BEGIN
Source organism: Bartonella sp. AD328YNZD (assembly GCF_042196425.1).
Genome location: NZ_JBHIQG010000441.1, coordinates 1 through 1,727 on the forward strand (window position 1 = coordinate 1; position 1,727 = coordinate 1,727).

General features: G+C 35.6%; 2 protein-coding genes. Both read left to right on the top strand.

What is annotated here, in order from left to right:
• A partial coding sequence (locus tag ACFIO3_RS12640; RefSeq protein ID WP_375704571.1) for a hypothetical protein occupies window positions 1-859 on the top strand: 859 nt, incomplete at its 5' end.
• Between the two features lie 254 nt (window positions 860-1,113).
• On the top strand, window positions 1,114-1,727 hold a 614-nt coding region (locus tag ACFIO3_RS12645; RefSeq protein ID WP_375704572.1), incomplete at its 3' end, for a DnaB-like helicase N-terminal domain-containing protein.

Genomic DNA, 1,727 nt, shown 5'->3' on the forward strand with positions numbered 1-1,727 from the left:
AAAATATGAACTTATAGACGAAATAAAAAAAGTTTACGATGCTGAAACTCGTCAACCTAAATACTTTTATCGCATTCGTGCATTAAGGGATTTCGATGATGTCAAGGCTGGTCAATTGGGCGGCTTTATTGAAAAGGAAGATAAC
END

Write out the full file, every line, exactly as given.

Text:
Source organism: Bartonella sp. AD328YNZD (assembly GCF_042196425.1).
Genome location: NZ_JBHIQG010000441.1, coordinates 1 through 1,727 on the forward strand (window position 1 = coordinate 1; position 1,727 = coordinate 1,727).

General features: G+C 35.6%; 2 protein-coding genes. Both read left to right on the top strand.

What is annotated here, in order from left to right:
• A partial coding sequence (locus tag ACFIO3_RS12640; RefSeq protein ID WP_375704571.1) for a hypothetical protein occupies window positions 1-859 on the top strand: 859 nt, incomplete at its 5' end.
• Between the two features lie 254 nt (window positions 860-1,113).
• On the top strand, window positions 1,114-1,727 hold a 614-nt coding region (locus tag ACFIO3_RS12645; RefSeq protein ID WP_375704572.1), incomplete at its 3' end, for a DnaB-like helicase N-terminal domain-containing protein.

Genomic DNA, 1,727 nt, shown 5'->3' on the forward strand with positions numbered 1-1,727 from the left:
AAAATATGAACTTATAGACGAAATAAAAAAAGTTTACGATGCTGAAACTCGTCAACCTAAATACTTTTATCGCATTCGTGCATTAAGGGATTTCGATGATGTCAAGGCTGGTCAATTGGGCGGCTTTATTGAAAAGGAAGATAAC